Canine café offers $75 tasting menu for pampered pups
San Francisco is a foodie city, with more than 50 Michelin Star restaurants in the SF Bay Area, one of the highest concentrations in the country.
And San Francisco loves dogs. It’s said that there are more dogs living in the city than there are children.
So it might come as no surprise that a San Francisco entrepreneur has decided to combine the two passions, creating what’s believed to be the first fine dining tasting menu restaurant exclusively for man’s best friend.
Dogue, which rhymes with vogue, just opened up in the city’s Mission District.
For 75 dollars per pup, doggie diners get a multiple course “bone appetite” meal featuring dishes like chicken skin waffles and filet mignon steak tartar with quail eggs.
It also includes a mimosa and a treat for the pup’s person.
Rahmi Massarweh, a classically trained chef, decided to leave his stressful job running a fine dining restaurant for people to focus on his new canine cafe.
Some critics online have expressed outrage over the price point for the pampered pets, pointing out income inequality, gentrification and homelessness in the city.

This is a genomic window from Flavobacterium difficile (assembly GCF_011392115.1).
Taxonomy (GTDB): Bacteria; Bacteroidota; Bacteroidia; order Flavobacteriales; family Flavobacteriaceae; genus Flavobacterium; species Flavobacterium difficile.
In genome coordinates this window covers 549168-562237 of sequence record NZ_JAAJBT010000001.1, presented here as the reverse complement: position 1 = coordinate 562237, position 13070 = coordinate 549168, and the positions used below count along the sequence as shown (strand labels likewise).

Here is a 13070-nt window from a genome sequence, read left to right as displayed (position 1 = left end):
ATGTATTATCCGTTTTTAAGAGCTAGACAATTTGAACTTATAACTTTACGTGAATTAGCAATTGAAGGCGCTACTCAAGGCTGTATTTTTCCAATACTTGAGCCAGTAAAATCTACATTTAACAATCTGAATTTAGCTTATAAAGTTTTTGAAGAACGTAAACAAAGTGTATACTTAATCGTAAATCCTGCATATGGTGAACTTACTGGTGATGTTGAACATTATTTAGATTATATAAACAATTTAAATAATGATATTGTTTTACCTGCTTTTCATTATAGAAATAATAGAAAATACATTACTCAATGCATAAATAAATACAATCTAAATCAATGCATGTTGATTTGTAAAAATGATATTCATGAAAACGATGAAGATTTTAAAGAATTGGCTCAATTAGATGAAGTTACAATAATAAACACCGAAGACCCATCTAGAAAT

For the cost of the tasting menu, you could buy at least five burritos at one of the many nearby taquerias in the Mission neighborhood.
But Massarweh says, since opening a month ago, he’s received overwhelming support from his customers who appreciate having a place to pamper their pups.
On a recent Sunday, Dogue hosted three fur baby birthday parties simultaneously.
“I wanted to celebrate him. He is so special to me. He’s my four-legged child and this is like the perfect place to do a really nice celebration,” Gledy Espinoza said as her 11-year-old miniature dachshund Mason enjoyed a bowl of mushroom soup with slices of chicken breast. “We’re foodies too. I guess he is too now.”
Massarweh spends hours cooking and prepping for his service and says a similar menu for humans could cost up to $500 in the expensive city.
And he says the ingredients he uses are not cheap. Everything is human grade, although if you took a bite, you’d probably find the doggie dishes to be a bit bland for the human palate.
Massarweh says the real goal of Dogue is to raise awareness about feeding your dog fresh, healthy, natural ingredients which some research shows can be easier on your pup’s stomach than mass-produced dog food.
He says he consults with a veterinarian to ensure all of Dogue’s meals are safe and contribute to a balanced diet.
“I’ve worked in restaurants for many years, and it’s rare when as a chef, I walk into the dining room to touch tables and every single guest has a smile on their face,” Massarweh said. “There’s something very unique and satisfying about that.”